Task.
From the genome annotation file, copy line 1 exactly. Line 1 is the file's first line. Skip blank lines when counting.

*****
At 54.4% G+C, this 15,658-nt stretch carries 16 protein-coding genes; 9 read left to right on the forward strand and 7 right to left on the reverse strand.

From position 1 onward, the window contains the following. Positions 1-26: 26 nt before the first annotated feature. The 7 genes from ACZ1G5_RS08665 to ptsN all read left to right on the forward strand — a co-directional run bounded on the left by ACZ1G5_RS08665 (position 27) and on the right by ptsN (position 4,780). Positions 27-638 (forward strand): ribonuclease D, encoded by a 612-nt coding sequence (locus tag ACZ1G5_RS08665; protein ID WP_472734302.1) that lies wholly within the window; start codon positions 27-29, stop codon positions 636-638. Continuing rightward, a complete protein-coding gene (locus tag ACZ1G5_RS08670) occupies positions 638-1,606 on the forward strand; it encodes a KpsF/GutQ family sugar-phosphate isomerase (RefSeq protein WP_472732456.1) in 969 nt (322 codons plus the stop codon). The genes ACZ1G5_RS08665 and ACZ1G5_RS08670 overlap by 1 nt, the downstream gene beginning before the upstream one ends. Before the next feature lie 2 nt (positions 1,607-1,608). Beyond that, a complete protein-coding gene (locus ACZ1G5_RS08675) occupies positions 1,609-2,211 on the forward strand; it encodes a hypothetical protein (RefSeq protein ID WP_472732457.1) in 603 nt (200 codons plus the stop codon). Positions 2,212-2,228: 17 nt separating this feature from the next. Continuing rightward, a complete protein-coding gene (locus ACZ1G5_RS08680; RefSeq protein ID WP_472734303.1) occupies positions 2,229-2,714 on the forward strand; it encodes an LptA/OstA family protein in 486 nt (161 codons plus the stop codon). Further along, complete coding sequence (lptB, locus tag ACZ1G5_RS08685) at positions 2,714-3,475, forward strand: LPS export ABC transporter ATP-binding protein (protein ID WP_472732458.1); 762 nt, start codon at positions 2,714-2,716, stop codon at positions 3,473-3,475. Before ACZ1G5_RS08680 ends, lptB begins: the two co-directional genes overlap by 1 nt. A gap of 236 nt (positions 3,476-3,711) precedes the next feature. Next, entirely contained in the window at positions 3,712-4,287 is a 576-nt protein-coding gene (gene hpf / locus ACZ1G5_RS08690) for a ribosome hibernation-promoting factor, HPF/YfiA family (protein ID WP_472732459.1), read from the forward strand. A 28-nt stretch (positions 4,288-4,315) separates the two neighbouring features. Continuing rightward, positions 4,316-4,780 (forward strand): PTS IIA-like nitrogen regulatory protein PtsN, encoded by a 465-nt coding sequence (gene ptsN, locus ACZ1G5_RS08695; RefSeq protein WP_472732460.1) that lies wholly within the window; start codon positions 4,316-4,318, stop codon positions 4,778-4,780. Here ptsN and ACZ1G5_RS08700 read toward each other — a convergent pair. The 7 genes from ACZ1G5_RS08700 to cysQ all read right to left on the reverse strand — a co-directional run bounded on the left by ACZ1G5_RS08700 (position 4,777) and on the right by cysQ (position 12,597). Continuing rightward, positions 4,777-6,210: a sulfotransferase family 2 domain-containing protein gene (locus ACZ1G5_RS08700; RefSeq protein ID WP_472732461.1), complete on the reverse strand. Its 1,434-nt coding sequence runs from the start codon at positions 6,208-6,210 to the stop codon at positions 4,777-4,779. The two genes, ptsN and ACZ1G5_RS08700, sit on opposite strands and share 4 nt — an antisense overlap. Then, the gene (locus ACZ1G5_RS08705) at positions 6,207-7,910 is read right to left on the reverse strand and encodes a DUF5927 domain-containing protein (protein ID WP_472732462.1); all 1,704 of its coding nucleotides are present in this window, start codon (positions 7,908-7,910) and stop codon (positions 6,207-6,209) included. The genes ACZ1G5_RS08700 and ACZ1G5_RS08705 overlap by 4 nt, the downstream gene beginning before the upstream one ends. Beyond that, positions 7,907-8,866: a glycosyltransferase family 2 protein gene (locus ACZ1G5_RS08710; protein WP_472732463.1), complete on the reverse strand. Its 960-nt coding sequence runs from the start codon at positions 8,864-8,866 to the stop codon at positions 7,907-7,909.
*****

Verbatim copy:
At 54.4% G+C, this 15,658-nt stretch carries 16 protein-coding genes; 9 read left to right on the forward strand and 7 right to left on the reverse strand.